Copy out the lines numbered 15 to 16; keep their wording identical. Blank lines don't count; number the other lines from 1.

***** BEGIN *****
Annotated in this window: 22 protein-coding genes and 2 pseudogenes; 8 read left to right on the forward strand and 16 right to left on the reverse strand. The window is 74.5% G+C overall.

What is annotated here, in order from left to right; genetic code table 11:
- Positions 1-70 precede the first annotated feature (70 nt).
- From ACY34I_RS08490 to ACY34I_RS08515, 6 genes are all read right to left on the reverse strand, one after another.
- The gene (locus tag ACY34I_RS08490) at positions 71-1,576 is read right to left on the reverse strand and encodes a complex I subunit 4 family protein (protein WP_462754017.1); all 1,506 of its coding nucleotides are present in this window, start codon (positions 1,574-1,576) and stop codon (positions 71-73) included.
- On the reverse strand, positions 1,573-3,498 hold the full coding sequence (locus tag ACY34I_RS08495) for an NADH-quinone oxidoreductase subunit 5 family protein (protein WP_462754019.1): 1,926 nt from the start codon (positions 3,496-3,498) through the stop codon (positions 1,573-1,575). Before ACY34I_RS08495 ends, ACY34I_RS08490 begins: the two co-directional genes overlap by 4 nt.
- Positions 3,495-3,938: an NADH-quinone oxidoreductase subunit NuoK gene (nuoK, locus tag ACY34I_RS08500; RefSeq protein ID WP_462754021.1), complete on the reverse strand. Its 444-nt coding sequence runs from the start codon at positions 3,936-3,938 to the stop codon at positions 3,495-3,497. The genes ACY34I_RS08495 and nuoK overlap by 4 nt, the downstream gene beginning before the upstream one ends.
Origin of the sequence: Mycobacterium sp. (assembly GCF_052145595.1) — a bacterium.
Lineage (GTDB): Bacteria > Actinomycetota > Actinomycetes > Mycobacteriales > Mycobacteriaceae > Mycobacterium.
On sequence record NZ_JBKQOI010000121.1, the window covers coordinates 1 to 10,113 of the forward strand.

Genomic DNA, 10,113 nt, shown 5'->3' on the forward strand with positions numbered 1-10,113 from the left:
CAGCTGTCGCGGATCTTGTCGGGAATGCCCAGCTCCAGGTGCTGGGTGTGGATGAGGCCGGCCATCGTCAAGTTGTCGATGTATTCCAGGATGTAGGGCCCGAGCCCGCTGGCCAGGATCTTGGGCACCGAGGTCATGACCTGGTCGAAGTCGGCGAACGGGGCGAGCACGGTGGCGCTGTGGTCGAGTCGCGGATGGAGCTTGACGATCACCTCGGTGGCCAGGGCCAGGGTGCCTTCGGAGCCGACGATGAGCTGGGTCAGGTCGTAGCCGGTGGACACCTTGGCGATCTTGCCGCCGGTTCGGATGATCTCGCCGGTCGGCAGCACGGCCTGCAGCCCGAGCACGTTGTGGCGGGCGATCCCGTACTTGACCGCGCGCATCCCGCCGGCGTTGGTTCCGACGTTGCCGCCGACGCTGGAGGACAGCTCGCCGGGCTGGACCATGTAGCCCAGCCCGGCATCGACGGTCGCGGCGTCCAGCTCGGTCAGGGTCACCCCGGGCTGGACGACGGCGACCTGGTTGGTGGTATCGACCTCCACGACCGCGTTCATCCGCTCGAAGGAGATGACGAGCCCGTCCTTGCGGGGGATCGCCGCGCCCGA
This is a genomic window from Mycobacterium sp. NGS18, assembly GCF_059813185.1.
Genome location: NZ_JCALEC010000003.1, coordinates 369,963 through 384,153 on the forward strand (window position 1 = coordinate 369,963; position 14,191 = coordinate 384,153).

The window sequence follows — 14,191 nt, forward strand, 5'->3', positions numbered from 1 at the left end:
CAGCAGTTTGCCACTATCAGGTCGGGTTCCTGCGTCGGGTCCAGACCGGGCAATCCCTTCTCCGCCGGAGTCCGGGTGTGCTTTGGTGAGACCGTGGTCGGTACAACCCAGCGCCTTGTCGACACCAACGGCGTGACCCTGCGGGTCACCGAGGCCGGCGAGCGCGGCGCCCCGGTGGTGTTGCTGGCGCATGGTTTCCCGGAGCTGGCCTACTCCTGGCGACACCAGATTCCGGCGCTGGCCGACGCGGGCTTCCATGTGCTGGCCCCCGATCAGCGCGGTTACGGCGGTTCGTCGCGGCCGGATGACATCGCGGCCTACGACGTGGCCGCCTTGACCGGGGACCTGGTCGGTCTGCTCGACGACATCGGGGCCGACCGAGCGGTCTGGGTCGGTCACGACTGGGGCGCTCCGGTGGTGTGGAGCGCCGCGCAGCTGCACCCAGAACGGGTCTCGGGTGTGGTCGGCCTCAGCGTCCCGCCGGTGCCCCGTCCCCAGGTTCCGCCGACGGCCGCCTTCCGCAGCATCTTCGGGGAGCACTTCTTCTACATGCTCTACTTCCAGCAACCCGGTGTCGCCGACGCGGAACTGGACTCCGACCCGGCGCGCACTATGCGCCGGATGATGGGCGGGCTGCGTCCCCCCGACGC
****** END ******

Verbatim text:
The window sequence follows — 14,191 nt, forward strand, 5'->3', positions numbered from 1 at the left end:
CAGCAGTTTGCCACTATCAGGTCGGGTTCCTGCGTCGGGTCCAGACCGGGCAATCCCTTCTCCGCCGGAGTCCGGGTGTGCTTTGGTGAGACCGTGGTCGGTACAACCCAGCGCCTTGTCGACACCAACGGCGTGACCCTGCGGGTCACCGAGGCCGGCGAGCGCGGCGCCCCGGTGGTGTTGCTGGCGCATGGTTTCCCGGAGCTGGCCTACTCCTGGCGACACCAGATTCCGGCGCTGGCCGACGCGGGCTTCCATGTGCTGGCCCCCGATCAGCGCGGTTACGGCGGTTCGTCGCGGCCGGATGACATCGCGGCCTACGACGTGGCCGCCTTGACCGGGGACCTGGTCGGTCTGCTCGACGACATCGGGGCCGACCGAGCGGTCTGGGTCGGTCACGACTGGGGCGCTCCGGTGGTGTGGAGCGCCGCGCAGCTGCACCCAGAACGGGTCTCGGGTGTGGTCGGCCTCAGCGTCCCGCCGGTGCCCCGTCCCCAGGTTCCGCCGACGGCCGCCTTCCGCAGCATCTTCGGGGAGCACTTCTTCTACATGCTCTACTTCCAGCAACCCGGTGTCGCCGACGCGGAACTGGACTCCGACCCGGCGCGCACTATGCGCCGGATGATGGGCGGGCTGCGTCCCCCCGACGC